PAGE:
Mary Jo Hill was 8 years old, living on Hawaii's North Shore, when the Japanese bombed Pearl Harbor on Dec. 7, 1941.
Her mother thought the attack was an Army-Navy training exercise. It wasn't until her father, an Army doctor on duty, called home that the family realized the bombing was real.
Warren Coligny, a then-20-year-old Navy ship-fitter second class, was just waking up for duty that fateful Sunday morning. He was supposed to be leaving the island the next day. He spent the next few months patrolling the island.
Hugh Roper, an Army air corpsman from Baltimore, was at Hickam Field when the Japanese flew in. The man next to him didn't survive the attack. Roper, then 20, went on to serve 24 years as an Army captain - many of them as a pilot.
"It's a day you'll never, ever forget, nor should you," Roper said at a memorial ceremony yesterday aboard the U.S. Coast Guard cutter Roger B. Taney, the last surviving warship of the Pearl Harbor attack now docked at Pier 5 in the Inner Harbor.
Some of the World War II veterans and their families came aboard with tears in their eyes.
"I thought it was significant that the anniversary was on a Sunday," said Ann Herring of White Hall, who - like her sister Mary Jo Hill of Cockeysville - remembers the Sunday attack. "We've been talking about coming for a while. We decided it was past time to do this."
Their father, Dr. Joseph Belz, died in 1983 after retiring in Hawaii.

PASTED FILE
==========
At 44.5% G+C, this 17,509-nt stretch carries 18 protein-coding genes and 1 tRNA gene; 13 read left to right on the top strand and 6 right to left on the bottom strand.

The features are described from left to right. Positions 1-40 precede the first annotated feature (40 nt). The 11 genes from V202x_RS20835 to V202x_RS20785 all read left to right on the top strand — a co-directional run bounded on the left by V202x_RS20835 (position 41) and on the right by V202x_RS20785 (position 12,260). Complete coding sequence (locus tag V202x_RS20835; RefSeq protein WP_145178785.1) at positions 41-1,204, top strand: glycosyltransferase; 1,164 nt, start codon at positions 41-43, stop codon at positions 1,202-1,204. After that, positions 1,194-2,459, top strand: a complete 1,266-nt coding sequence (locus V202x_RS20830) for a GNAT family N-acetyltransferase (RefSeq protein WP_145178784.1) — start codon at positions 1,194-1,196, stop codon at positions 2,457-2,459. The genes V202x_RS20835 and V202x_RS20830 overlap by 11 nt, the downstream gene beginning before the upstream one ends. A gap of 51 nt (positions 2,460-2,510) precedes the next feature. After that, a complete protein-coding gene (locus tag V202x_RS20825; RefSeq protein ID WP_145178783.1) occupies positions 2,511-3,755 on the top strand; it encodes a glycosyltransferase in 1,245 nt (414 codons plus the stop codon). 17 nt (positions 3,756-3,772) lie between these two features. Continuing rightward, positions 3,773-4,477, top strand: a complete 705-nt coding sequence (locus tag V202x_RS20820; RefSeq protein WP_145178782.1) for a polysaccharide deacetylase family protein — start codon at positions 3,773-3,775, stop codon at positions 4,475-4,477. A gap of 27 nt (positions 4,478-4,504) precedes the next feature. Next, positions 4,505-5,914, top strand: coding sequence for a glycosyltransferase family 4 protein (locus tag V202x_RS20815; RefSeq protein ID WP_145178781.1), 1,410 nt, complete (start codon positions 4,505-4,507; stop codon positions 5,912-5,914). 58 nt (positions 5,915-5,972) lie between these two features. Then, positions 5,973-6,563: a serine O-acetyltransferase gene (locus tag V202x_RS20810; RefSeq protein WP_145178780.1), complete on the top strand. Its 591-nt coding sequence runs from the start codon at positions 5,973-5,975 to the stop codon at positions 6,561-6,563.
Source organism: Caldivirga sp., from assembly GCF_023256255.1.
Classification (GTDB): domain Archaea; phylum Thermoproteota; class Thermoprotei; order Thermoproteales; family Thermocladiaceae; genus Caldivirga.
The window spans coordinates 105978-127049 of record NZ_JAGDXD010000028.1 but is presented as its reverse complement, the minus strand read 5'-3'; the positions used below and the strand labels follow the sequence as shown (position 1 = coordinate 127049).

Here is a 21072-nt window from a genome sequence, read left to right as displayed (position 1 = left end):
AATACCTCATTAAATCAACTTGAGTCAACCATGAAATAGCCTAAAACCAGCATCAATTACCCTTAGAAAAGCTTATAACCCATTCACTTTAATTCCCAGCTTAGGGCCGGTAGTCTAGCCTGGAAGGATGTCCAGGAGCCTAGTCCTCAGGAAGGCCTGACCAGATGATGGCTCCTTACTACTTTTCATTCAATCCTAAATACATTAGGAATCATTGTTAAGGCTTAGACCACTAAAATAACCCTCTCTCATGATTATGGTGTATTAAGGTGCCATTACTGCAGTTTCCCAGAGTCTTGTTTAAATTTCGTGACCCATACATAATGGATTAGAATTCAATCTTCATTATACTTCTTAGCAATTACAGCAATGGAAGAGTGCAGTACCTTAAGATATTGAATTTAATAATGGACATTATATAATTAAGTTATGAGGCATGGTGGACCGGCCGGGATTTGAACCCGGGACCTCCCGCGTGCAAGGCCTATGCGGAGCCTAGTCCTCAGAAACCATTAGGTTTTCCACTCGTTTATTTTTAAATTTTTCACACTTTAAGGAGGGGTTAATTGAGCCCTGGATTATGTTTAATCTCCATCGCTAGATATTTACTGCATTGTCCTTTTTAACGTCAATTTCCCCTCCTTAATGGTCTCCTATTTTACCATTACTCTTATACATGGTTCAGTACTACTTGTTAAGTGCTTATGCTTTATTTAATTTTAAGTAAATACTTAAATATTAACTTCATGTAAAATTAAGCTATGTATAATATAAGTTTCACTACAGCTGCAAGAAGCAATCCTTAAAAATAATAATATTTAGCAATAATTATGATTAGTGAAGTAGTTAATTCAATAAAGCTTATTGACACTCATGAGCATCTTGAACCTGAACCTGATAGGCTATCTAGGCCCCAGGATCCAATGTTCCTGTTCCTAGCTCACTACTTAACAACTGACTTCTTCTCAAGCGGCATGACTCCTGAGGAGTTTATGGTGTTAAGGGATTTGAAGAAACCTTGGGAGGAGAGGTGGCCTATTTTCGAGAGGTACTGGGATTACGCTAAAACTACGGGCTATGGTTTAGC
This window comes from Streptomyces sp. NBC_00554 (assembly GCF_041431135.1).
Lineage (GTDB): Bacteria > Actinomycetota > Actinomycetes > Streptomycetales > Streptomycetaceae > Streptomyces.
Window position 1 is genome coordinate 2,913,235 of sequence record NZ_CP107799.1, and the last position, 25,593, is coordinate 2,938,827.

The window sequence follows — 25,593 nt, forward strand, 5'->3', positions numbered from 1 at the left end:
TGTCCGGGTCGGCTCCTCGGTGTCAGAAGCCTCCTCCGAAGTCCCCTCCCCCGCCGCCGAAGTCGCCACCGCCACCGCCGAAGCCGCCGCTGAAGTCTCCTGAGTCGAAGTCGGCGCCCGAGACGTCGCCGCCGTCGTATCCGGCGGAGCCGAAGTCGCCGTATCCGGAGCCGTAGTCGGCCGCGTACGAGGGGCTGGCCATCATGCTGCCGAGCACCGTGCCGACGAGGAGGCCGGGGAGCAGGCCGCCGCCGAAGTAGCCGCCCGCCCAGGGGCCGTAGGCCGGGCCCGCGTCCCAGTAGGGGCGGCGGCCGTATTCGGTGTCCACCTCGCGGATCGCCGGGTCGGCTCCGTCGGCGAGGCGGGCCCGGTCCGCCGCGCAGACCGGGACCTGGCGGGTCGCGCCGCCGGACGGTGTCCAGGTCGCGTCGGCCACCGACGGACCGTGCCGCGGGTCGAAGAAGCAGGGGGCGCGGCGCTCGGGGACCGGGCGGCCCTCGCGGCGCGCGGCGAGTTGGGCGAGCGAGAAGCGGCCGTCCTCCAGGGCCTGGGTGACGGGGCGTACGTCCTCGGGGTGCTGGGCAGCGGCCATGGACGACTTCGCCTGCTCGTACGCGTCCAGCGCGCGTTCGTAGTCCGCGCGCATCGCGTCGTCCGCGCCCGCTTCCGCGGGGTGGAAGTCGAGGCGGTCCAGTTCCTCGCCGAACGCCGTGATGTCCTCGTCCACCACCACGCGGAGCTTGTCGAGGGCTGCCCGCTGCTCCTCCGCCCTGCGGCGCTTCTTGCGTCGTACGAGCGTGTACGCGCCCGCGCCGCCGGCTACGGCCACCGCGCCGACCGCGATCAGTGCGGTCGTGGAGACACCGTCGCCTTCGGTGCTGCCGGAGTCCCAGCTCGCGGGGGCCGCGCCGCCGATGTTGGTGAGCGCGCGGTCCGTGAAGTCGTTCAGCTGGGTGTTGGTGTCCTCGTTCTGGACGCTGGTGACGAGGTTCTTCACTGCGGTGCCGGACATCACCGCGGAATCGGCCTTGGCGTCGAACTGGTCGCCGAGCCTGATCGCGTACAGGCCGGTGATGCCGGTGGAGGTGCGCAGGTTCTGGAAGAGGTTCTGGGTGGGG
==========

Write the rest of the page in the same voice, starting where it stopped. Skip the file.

The number of survivors of the Pearl Harbor attack is dwindling, with about 128 remaining in Maryland. The names of veterans who died this past year were read aloud during the ceremony.
Many people see the survivors' stories and memories as more relevant than ever, especially as they speak of similarities between the 1941 bombings and the Sept. 11 terrorist attacks.
"Have we remembered? Have we learned?" asked Maj. Gen. Bruce F. Tuxill, adjutant general of the Maryland National Guard, in his address to the crowd aboard the cutter yesterday. "I ponder those questions when I think about where we are today with our global war on terror. ... As our nation did in World War II, every citizen, every soldier, every sailor, every Marine and every airman must keep his or her efforts to the task at hand - to combat terrorism."
Among those paying tribute to members of the military were U.S. Rep. Benjamin L. Cardin and Mayor Martin O'Malley.
A city police helicopter dropped a wreath into the Inner Harbor just before 1 p.m. local time, almost exactly when the attack on Pearl Harbor had begun 62 years ago.
"I can't forget that day," said Coligny of Laurel, one of five Pearl Harbor survivors who attended the service on the ship's deck in the chilly wind.
The Taney helped protect the Honolulu power plant in December 1941 and then served as a command post during the invasion of Okinawa.
It saw service in the Vietnam War and was used to intercept drug trafficking in the early 1980s. The 2,700-ton warship was presented to the Baltimore Maritime Museum in 1986.